Kings Round Out New Coaching Staff

COACHING STAFF: Mark Hardy named assistant coach; Jamie Kompon, Nelson Emerson and Bill Ranford round out coaching staff; Mike Johnston offered position with team; Dave Lewis will not return.

EL SEGUNDO, CA — On August 4, the Los Angeles Kings announced that they have hired former Kings player and Assistant Coach Mark Hardy for a second stint as Assistant Coach. They also announced that Jamie Kompon has been promoted to Assistant Coach and Nelson Emerson has also been promoted to Assistant Coach and Development Coordinator.

Goaltending Coach Bill Ranford has also been retained.

Associate Coach Mike Johnston will not return to the coaching staff, but has been offered a position to remain with the team, while Assistant Coach Dave Lewis will not return.

Hardy, 49, was an Assistant Coach for the Chicago Blackhawks the last two seasons after his first stint as an Assistant Coach with the Kings from 1999-2006 under then-Head Coach Andy Murray and with interim head coach John Torchetti.

Hardy’s work with Blackhawks defensemen resulted in the team’s goals-against average dropping from 3.40 in 2005-06 to 2.82 in 2007-08.

Hardy played fifteen years in the National Hockey League, including two stints with the Kings (1979-88 and 1992-94). He ranks 16th on the Kings all-time scoring list and is ranked third on the Kings all-time defensemen scoring list with 53 goals and 250 assists for 303 points in 616 regular season games over eleven seasons with the Kings.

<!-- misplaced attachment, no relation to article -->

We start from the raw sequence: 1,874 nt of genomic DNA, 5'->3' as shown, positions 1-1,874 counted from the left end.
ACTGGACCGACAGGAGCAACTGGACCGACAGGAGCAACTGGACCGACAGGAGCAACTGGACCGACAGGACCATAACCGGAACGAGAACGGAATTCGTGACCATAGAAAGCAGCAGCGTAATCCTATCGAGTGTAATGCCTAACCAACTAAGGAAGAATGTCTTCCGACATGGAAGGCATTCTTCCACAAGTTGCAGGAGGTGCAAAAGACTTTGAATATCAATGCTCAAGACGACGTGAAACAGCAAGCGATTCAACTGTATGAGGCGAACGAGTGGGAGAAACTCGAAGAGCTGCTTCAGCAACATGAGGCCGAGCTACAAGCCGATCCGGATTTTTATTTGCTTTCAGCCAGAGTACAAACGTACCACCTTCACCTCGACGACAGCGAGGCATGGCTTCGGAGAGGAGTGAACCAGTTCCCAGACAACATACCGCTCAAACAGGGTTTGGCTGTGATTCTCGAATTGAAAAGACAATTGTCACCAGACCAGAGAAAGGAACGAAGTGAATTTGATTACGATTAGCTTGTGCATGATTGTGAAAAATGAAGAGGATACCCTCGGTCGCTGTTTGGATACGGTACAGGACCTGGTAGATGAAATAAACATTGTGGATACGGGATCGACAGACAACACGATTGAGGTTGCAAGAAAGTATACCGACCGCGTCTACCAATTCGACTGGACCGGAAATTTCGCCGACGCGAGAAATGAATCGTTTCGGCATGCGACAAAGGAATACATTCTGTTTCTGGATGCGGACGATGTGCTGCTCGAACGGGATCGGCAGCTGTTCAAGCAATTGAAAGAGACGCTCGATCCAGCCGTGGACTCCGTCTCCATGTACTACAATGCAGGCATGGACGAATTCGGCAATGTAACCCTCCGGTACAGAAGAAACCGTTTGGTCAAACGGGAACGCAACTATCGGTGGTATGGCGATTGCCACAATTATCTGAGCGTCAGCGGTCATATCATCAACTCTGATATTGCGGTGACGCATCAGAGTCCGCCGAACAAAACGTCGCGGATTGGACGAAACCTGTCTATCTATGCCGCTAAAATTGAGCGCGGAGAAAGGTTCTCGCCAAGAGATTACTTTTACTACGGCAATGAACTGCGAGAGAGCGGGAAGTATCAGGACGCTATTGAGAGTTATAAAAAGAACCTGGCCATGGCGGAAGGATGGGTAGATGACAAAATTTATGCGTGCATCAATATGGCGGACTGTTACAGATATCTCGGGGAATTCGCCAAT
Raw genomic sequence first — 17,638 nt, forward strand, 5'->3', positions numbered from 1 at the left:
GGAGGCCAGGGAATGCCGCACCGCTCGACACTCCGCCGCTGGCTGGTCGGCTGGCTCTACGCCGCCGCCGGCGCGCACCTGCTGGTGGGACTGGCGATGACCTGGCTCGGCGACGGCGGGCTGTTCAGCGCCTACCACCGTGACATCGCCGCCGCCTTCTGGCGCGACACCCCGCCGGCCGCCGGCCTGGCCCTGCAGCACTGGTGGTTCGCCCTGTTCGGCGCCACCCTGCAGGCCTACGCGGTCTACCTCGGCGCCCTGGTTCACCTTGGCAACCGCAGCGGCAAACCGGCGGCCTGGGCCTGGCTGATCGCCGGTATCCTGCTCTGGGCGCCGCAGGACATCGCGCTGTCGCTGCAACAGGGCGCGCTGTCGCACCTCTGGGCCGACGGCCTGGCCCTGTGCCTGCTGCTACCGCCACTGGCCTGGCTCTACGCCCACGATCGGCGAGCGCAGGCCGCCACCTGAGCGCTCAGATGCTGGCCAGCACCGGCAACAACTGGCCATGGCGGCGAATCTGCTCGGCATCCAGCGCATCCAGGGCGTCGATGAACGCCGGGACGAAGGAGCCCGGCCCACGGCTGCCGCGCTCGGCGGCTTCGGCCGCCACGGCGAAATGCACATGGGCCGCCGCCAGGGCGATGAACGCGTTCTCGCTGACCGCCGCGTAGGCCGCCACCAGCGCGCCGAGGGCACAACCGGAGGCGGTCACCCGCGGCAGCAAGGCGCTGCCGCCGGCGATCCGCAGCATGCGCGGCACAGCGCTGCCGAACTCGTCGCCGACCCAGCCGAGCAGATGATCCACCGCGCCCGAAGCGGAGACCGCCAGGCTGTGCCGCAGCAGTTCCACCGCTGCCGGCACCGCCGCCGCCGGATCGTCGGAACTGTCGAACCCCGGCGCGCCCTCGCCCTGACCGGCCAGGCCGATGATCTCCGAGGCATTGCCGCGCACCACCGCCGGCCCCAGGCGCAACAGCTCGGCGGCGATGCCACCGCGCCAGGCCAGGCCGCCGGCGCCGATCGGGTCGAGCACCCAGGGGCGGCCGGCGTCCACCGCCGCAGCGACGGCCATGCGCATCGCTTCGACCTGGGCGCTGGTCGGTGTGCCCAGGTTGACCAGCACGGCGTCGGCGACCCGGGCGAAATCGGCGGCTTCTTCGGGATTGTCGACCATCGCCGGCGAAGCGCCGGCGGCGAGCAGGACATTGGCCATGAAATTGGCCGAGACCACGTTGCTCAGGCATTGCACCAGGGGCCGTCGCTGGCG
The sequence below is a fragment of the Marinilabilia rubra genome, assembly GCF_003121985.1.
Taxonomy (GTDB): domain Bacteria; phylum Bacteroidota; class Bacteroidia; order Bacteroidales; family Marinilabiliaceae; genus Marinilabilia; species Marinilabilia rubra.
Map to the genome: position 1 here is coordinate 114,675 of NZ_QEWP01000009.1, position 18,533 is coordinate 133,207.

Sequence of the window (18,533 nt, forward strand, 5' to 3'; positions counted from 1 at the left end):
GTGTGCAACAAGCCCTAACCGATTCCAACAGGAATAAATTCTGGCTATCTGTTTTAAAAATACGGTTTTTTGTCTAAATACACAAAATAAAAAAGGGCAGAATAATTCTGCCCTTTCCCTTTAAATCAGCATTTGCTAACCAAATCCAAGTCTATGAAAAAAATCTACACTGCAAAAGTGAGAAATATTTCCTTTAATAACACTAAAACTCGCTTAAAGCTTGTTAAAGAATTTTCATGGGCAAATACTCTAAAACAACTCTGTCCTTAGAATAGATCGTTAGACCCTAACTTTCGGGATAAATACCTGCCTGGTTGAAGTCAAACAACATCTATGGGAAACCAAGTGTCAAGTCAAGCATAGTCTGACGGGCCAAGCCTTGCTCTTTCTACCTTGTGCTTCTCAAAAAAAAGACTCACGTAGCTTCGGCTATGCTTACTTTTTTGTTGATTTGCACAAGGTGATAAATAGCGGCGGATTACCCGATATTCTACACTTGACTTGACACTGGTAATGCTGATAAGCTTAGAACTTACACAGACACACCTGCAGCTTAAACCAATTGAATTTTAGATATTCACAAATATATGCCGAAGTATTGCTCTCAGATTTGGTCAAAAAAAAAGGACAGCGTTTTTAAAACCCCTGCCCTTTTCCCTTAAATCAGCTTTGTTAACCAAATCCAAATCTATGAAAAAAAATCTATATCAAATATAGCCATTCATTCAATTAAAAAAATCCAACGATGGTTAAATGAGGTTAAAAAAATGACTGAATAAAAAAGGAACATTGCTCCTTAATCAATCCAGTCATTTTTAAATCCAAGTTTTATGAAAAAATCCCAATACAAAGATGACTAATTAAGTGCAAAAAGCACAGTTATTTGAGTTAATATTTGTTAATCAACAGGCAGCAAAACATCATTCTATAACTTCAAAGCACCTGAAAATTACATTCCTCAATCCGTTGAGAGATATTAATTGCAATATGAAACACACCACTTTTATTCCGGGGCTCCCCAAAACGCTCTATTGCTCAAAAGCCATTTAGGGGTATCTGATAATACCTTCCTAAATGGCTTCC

Hardy also played in 41 career playoff games with the Kings, scoring five goals with ten assists for fifteen points and 64 penalty minutes. He was a member of the Kings team that advanced to the Stanley Cup Finals in the 1992-93 season.

In all, Hardy scored 62 goals and added 306 assists for 368 points with 1,293 penalty minutes in 915 career regular season games with the Kings, Minnesota North Stars and New York Rangers.

In 67 playoff games, Hardy scored five goals with sixteen assists for 21 points with 158 penalty minutes.

With the Kings, he was twice named the Kings Outstanding Defenseman (1984-85 and 1986-87).  In addition, he ranks second in assists (250), third in games played (616), fourth in penalty minutes (858) and fifth in goals (53) amongst Kings defensemen all-time.

Hardy was selected by the Kings in the second round (30th overall) in the 1979 NHL Entry Draft.

“I am excited to help welcome Mark back to the Kings organization,” said Kings Head Coach Terry Murray. “During his time in Chicago as an Assistant Coach, Mark did a great job working with their young players and their young defensemen in particular, and he was instrumental in helping that club make the great strides it has made the last couple of years.”

“Mark was an important player for the Kings and I feel that his all-round experience in this game as a coach and as a player will really assist me as we work together with our players.”